NE is a multifactorial disorder with a genetic susceptibility. Risk factors, that can worsen NE, include family history, male gender, low socio-economic status and social disadvantage, poor school performance, sleep disturbance, overactive bladder, attention deficit/hyperactivity disorder (ADHD), costiveness.12,13 Primary NE resolves spontaneously in high percentage and it has decreasing prevalence from childhood through adolescence (16% at age 5 years, 5% at age 10 years, 1-2% at age ≥15 years). Current therapies for NE include behavioural techniques, use of alarm device, desamino-D-arginine vasopressin (dDAVP, desmopressin) treatment, anticholinergic such as oxybutynin, tricyclic antidepressants such as imipramine or an association of therapy. In our research, we analysed the side effects of pharmacological treatment in children with NE. Our data shows an absolute risk of 7.6% for the occurrence of adverse effects with dDAVP treatment in monotherapy or in combination with oxybutynin. According to a recent review, the overall incidence of adverse effects among 1083 children who received dDAVP for NE was 5%.14 Several factors can explain the gap between the incidence rates of our sample and this reference study, first of all the difference between number and age of patients enrolled (1083 children and adults in the review vs 317 children in our study). Furthermore, the incidence data of our research refer to MELT monotherapy or in combination with oxybutynin, whereas Van Kerrebroeck utilized dDAVP monotherapy in tablet or nasal spray formulation in patients suffering from monosymptomatic NE.14 Any statistically significant relationship between dDAVP therapy and other variables such as sex (P = 0.61) and age of patients (P = 0.32) was not detected in our study. dDAVP is an alternative to NE bed alarms for children and their families and it is a first-line treatment for NE in children whose bed-wetting has not resolved with behavioural techniques (advice about fluid intake, toileting, appropriate reward system). The starting dose of MELT is 120 mcg; if necessary, after 10 to 14 days, the dose might be increased to a maximum dose of 240 mcg. dDAVP acts on V2 receptors expressed in the renal collecting duct, promoting water reabsorption and leading to decrease urine output. Dilutional hyponatremia is the most serious adverse effect: it can occur when excess fluids are taken in the evening hours. Physicians should warn families and patients about the risk. Guidelines recommend limiting fluid consumption starting 1 hour before taking the drug and until the child wakes the next morning. The ICCS guidelines recommend limiting a child’s evening intake to 200mL. Treatment with dDAVP should be interrupted during episodes of fluid and electrolyte disorders (e.g. fever, recurrent vomiting or diarrhea, vigorous physical activity or conditions associated with increased water consumption). The most common side reactions encountered in our research were psychological and behavioral problems, gastrointestinal disorders, headache and sleep disorders. These reactions are more numerous and debilitating than those mild side effects frequently reported in the literature.14 They are probably correlated with excessive fluid intake or an inappropriately high dose of drug, even though there is no experimental evidence for this hypothesis. Currently, dDAVP is available in various formulations. Research in the literature and post-marketing surveillance about the safety profile of the oral and MELT formulations underline a lower incidence of adverse effects (expecially hyponatremia) of these two formulations compared to nasal spray. The longer duration of action (up to 24 hours) and/or interindividual pharmacokinetic differences between different formulations can probably explain this finding. Finally, an important statistical issue to consider is the association between side effects and combination therapy with dDAVP plus oxybutynin (P < 0.001), because the latter is a possible causal factor (OR = 4.61). Oxybutynin is an anticholinergic drug that acts on M1, M2 and M3 receptors expressed in bladder smooth muscle; it may be liable for adverse effects including xerostomia, nausea, vomiting, costiveness, headache and insomnia. Moreover, oxybutynin, perhaps causing xerostomia, stimulates increased absorption of fluids, which is one of the major underlying mechanisms liable for the occurrence of desmopressin negative effects. The incidence rate of adverse effects of different formulations of dDAVP is not simple to assess and it is often confused because dDAVP is sometimes used concomitantly with other treatments. Our results hypothesize a low incidence of adverse effects related to MELT compared to an oral administration. Moreover, the incidence of these effects increases if MELT treatment is combined to oxybutynin.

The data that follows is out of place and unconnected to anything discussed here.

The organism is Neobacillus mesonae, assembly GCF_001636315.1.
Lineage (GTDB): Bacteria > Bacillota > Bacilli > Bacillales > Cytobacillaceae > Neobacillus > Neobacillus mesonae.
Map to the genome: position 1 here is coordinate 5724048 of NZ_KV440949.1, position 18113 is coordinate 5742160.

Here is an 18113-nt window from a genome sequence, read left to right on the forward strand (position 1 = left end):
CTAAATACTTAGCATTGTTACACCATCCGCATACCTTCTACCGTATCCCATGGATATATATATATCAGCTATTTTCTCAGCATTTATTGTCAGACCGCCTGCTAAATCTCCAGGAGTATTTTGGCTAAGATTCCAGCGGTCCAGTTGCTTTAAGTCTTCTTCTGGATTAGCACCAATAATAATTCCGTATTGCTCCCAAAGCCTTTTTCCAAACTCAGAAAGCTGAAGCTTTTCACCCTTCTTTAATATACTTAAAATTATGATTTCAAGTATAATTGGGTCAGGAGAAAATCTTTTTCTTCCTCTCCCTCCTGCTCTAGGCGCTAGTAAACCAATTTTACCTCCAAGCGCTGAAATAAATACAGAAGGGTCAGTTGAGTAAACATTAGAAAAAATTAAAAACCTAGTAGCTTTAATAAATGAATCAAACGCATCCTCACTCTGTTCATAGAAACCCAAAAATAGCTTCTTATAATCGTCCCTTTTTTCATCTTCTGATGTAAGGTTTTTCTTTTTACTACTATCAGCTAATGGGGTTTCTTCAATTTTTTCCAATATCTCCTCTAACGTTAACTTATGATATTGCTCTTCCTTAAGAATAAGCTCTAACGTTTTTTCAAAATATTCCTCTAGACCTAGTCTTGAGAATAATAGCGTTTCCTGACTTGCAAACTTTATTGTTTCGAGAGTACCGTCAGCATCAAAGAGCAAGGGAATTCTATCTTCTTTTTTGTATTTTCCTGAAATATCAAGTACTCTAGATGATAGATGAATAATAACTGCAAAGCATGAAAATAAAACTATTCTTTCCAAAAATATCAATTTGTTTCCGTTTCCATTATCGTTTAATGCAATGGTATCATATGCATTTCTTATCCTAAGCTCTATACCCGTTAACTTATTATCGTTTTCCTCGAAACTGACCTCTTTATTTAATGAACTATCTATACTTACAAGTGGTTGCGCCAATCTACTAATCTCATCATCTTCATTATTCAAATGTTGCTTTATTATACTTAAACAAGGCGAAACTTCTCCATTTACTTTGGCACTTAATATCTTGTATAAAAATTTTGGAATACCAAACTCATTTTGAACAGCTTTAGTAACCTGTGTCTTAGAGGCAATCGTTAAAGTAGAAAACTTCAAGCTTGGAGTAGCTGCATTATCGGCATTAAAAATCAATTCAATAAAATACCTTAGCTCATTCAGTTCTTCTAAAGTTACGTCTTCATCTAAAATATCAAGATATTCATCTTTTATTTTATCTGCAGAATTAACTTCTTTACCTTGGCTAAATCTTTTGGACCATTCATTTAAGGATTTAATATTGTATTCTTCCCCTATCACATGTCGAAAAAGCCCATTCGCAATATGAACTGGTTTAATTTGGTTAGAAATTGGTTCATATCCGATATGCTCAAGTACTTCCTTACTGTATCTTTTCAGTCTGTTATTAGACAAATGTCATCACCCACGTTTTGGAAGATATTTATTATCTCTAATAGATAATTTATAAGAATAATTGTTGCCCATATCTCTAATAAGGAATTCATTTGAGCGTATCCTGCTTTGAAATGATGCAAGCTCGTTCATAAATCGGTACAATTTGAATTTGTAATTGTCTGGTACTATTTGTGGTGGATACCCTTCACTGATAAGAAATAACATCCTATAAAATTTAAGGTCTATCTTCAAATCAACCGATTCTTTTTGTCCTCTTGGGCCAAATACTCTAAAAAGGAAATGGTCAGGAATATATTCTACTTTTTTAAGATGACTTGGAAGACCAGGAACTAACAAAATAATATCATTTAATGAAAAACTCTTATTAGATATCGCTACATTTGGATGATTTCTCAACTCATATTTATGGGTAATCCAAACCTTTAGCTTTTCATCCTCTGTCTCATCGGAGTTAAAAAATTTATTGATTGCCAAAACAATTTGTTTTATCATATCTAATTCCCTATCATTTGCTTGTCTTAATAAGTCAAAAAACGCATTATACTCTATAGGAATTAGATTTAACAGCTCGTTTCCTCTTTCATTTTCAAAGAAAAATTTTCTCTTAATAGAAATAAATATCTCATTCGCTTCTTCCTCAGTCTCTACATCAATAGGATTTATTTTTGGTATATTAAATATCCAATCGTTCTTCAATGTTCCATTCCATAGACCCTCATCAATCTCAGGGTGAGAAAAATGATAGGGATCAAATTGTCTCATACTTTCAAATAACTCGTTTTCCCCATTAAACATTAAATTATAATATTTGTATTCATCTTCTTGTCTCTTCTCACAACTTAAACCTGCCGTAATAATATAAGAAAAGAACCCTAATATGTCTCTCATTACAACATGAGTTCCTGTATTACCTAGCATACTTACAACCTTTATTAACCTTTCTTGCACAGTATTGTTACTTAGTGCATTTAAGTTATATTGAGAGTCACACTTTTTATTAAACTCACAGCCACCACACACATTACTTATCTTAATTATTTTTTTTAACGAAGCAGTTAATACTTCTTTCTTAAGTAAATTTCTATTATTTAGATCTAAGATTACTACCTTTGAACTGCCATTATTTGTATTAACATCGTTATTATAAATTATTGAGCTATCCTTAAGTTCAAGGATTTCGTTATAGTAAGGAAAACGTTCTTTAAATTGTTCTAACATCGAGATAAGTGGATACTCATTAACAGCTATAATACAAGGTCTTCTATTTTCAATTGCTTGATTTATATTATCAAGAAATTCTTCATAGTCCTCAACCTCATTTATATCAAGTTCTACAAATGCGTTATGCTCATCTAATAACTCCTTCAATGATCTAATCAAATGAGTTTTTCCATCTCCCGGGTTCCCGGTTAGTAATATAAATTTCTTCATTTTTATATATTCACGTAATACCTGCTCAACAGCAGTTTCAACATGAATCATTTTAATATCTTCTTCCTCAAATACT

Conclusion

In our study, we report that MELT formulation, thanks to its higher bioavailability, ensures lower frequency of adverse effects which resolved spontaneously and rapidly. Several studies demonstrated that dDAVP is an effective and safe medication and MELT formulation is actually considered for first-line therapy of NE. Further research on large scale is needed to confirm the authors’ observation.

Acknowledgments

The author(s) received no specific funding for this work.

Conflict of Interest

No potential conflict of interest relevant to this article was reported.